‘Bearmageddon’ for stocks appears to be upon us, strategist says


The stock market’s worst-case “Bearmageddon” scenario appears to have occurred, said Mike O’Rourke, chief market strategist at financial brokerage JonesTrading.

He has described Bearmageddon as when the economy rolls over at a time of “maximum level” of easy monetary policy, while asset values like stocks are still expensive. “That combination of events becomes toxic because investors begin to express concern that the [Federal Reserve’s] monetary policy has become impotent,” O’Rourke wrote in a note to clients.

On Sunday, the Fed cut its target range for the federal-funds rate to zero to 0.25% from 1.00% to 1.25%, and has now cut the rate by 1.5 percentage points since March 3. The move comes in response to the coronavirus outbreak, which has disrupted economic activity.

The Fed also said it implemented a bond-buying program, known as quantitative easing, of at least $700 billion, and said its open-market desk has recently expanded its overnight and term repurchase agreement operations, known as repos.

Despite what O’Rourke referred to the Fed’s latest “Bazooka,” S&P 500 futures fell their limit of 5% Sunday evening. In morning trading Monday, the Dow Jones Industrial Average plummeted 2,264 points, or 9.8%, the S&P 500 index lost 9.6% and the Nasdaq Composite shed 9.2%. See Market Snapshot.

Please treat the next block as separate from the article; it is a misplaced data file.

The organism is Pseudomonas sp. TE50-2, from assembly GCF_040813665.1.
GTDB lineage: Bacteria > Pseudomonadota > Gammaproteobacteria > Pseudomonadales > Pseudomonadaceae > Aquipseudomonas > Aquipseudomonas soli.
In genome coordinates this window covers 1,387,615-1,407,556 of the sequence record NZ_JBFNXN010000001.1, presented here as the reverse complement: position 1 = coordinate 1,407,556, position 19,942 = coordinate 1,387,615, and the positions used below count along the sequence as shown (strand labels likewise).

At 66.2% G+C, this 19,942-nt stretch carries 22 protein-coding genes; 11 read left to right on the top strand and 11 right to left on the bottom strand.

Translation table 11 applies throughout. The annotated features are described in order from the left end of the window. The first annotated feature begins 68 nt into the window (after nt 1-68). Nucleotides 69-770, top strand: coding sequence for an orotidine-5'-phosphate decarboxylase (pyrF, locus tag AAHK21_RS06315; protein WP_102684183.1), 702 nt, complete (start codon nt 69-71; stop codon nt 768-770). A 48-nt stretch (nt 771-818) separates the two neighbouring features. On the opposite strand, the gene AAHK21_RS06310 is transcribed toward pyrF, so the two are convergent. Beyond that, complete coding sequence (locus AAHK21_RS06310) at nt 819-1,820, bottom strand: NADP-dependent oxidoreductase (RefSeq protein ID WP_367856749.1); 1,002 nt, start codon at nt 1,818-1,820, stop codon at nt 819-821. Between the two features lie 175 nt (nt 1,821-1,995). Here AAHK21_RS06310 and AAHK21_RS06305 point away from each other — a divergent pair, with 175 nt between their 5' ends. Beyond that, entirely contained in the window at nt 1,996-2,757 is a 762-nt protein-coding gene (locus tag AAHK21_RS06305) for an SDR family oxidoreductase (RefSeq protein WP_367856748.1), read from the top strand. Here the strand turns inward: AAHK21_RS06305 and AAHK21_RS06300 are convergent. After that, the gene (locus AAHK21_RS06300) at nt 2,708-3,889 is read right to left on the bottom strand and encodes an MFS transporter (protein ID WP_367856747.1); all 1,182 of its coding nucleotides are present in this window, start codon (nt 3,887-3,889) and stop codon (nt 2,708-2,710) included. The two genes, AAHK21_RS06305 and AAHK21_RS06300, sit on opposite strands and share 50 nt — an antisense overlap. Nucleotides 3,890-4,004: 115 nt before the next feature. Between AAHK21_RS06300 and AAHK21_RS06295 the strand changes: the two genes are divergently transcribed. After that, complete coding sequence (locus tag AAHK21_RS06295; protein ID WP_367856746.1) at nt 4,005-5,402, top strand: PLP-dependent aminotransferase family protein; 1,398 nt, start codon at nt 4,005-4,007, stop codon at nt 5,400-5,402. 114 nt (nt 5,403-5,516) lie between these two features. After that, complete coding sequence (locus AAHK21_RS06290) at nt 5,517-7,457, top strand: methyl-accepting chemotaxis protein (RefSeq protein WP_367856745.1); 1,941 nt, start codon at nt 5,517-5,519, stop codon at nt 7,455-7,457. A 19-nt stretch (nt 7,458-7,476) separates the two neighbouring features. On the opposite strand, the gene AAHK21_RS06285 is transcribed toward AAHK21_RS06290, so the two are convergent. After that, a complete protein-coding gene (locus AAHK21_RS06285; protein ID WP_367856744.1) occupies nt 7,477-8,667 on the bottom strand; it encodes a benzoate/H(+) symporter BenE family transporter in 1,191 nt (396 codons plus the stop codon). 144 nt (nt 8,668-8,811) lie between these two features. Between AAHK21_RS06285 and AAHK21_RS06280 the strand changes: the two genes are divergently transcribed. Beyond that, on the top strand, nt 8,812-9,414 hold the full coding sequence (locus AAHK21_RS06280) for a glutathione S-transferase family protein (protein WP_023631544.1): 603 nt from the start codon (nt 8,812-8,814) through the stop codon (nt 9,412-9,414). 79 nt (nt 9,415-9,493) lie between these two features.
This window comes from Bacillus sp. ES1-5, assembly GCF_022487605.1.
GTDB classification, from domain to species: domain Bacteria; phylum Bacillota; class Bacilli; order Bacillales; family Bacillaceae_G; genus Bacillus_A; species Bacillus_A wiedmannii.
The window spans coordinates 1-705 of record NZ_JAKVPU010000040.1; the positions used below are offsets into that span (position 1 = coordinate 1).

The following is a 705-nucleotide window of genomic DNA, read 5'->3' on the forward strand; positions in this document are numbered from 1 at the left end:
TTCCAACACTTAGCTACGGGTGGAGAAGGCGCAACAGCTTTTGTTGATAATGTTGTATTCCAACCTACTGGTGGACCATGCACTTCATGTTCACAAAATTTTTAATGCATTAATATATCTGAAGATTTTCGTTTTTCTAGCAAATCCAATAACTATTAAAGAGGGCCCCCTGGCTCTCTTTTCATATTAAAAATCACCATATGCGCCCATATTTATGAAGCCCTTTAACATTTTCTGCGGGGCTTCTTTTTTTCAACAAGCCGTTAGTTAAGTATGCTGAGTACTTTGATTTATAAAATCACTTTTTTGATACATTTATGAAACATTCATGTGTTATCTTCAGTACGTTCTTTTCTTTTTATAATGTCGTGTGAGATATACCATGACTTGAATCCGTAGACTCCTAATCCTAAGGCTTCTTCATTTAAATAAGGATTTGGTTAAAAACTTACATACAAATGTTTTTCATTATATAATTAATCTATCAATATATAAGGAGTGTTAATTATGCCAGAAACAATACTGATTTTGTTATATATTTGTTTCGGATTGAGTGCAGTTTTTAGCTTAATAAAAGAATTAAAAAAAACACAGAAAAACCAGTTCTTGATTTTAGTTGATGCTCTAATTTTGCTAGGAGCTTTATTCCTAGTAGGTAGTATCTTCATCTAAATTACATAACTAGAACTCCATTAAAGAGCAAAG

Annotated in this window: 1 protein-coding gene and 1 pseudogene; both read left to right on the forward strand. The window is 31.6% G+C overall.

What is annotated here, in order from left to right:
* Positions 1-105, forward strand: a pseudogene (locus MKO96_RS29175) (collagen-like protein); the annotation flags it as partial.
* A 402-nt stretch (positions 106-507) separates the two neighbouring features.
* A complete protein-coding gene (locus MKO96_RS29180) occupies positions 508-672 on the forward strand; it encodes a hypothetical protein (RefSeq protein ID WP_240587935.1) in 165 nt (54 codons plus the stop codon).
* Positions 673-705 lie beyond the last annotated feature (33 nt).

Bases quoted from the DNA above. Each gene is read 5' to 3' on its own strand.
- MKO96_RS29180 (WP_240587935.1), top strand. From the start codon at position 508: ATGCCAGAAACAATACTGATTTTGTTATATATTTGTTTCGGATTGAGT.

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“We thought the panic peaked on Thursday, when most of the country started to shut down, but that was eclipsed tonight by the Federal Reserve,” O’Rourke wrote. “All of us have just witnessed a central bank expend all of its conventional and unconventional tools to support an equity market that is less than a month from all time highs.”

O’Rourke said the Fed’s surprise rate cut on Sunday comes after the S&P 500 index soared 9.3%, while the 50-basis-point cut on March 3 came after the index surged 4.5%. The S&P 500 also fell sharply after that previous cut. See Market Snapshot.

The S&P 500 had closed at a record high of 3,386.15 on Feb. 19.

Also read: Exclusive: Fed is ‘throwing money in the wrong place,’ says Shiela Bair, former top banking regulator.

“The central bank continues to intervene without ever giving markets an opportunity to clear,” O’Rourke wrote. “This will only extend the length of time it takes for the market to stabilize.”